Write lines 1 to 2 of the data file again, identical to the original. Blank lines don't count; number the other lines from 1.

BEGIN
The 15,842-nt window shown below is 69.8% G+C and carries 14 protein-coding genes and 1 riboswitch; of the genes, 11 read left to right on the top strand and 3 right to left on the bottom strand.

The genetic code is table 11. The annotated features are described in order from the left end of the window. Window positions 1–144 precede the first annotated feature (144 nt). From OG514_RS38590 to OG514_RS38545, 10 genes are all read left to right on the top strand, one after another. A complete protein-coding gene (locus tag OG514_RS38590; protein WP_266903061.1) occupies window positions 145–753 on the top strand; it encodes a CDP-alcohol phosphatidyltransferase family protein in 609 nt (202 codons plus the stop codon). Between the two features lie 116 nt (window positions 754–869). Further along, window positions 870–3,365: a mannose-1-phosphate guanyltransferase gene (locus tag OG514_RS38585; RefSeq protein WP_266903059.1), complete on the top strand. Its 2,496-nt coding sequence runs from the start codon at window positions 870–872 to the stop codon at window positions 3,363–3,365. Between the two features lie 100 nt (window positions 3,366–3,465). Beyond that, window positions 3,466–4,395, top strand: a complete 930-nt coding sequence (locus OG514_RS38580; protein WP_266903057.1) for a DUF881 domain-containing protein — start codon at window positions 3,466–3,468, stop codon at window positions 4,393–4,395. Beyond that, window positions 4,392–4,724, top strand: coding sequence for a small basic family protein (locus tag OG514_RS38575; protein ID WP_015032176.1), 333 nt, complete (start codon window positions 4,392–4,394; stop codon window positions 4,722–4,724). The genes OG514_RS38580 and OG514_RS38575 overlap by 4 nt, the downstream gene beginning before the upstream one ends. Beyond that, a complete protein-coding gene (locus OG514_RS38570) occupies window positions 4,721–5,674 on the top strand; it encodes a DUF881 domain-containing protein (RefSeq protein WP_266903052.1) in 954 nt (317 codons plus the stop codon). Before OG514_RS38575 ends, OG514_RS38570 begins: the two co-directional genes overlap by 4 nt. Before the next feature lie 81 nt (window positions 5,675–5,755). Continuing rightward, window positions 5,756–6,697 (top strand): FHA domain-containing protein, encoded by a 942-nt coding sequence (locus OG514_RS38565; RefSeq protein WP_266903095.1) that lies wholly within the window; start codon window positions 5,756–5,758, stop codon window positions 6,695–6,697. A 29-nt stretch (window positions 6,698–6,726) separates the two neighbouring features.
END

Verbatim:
The 15,842-nt window shown below is 69.8% G+C and carries 14 protein-coding genes and 1 riboswitch; of the genes, 11 read left to right on the top strand and 3 right to left on the bottom strand.

The genetic code is table 11. The annotated features are described in order from the left end of the window. Window positions 1–144 precede the first annotated feature (144 nt). From OG514_RS38590 to OG514_RS38545, 10 genes are all read left to right on the top strand, one after another. A complete protein-coding gene (locus tag OG514_RS38590; protein WP_266903061.1) occupies window positions 145–753 on the top strand; it encodes a CDP-alcohol phosphatidyltransferase family protein in 609 nt (202 codons plus the stop codon). Between the two features lie 116 nt (window positions 754–869). Further along, window positions 870–3,365: a mannose-1-phosphate guanyltransferase gene (locus tag OG514_RS38585; RefSeq protein WP_266903059.1), complete on the top strand. Its 2,496-nt coding sequence runs from the start codon at window positions 870–872 to the stop codon at window positions 3,363–3,365. Between the two features lie 100 nt (window positions 3,366–3,465). Beyond that, window positions 3,466–4,395, top strand: a complete 930-nt coding sequence (locus OG514_RS38580; protein WP_266903057.1) for a DUF881 domain-containing protein — start codon at window positions 3,466–3,468, stop codon at window positions 4,393–4,395. Beyond that, window positions 4,392–4,724, top strand: coding sequence for a small basic family protein (locus tag OG514_RS38575; protein ID WP_015032176.1), 333 nt, complete (start codon window positions 4,392–4,394; stop codon window positions 4,722–4,724). The genes OG514_RS38580 and OG514_RS38575 overlap by 4 nt, the downstream gene beginning before the upstream one ends. Beyond that, a complete protein-coding gene (locus OG514_RS38570) occupies window positions 4,721–5,674 on the top strand; it encodes a DUF881 domain-containing protein (RefSeq protein WP_266903052.1) in 954 nt (317 codons plus the stop codon). Before OG514_RS38575 ends, OG514_RS38570 begins: the two co-directional genes overlap by 4 nt. Before the next feature lie 81 nt (window positions 5,675–5,755). Continuing rightward, window positions 5,756–6,697 (top strand): FHA domain-containing protein, encoded by a 942-nt coding sequence (locus OG514_RS38565; RefSeq protein WP_266903095.1) that lies wholly within the window; start codon window positions 5,756–5,758, stop codon window positions 6,695–6,697. A 29-nt stretch (window positions 6,698–6,726) separates the two neighbouring features.